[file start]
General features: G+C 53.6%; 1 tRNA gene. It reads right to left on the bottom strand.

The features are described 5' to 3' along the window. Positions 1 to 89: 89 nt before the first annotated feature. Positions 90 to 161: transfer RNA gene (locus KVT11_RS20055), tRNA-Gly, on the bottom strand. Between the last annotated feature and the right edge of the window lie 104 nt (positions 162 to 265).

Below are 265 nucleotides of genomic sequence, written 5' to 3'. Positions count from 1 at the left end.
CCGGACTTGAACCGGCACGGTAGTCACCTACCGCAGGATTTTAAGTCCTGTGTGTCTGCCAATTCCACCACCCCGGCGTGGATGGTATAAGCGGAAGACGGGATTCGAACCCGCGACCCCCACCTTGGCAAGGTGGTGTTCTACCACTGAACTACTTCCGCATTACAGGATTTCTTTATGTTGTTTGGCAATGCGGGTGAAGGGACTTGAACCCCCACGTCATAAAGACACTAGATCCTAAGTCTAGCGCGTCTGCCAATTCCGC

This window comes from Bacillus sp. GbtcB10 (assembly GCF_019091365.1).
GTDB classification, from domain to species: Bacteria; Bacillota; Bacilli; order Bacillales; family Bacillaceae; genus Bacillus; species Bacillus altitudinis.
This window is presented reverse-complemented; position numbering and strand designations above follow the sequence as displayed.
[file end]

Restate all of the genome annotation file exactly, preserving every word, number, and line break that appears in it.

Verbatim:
General features: G+C 53.6%; 1 tRNA gene. It reads right to left on the bottom strand.

The features are described 5' to 3' along the window. Positions 1 to 89: 89 nt before the first annotated feature. Positions 90 to 161: transfer RNA gene (locus KVT11_RS20055), tRNA-Gly, on the bottom strand. Between the last annotated feature and the right edge of the window lie 104 nt (positions 162 to 265).

Below are 265 nucleotides of genomic sequence, written 5' to 3'. Positions count from 1 at the left end.
CCGGACTTGAACCGGCACGGTAGTCACCTACCGCAGGATTTTAAGTCCTGTGTGTCTGCCAATTCCACCACCCCGGCGTGGATGGTATAAGCGGAAGACGGGATTCGAACCCGCGACCCCCACCTTGGCAAGGTGGTGTTCTACCACTGAACTACTTCCGCATTACAGGATTTCTTTATGTTGTTTGGCAATGCGGGTGAAGGGACTTGAACCCCCACGTCATAAAGACACTAGATCCTAAGTCTAGCGCGTCTGCCAATTCCGC

This window comes from Bacillus sp. GbtcB10 (assembly GCF_019091365.1).
GTDB classification, from domain to species: Bacteria; Bacillota; Bacilli; order Bacillales; family Bacillaceae; genus Bacillus; species Bacillus altitudinis.
This window is presented reverse-complemented; position numbering and strand designations above follow the sequence as displayed.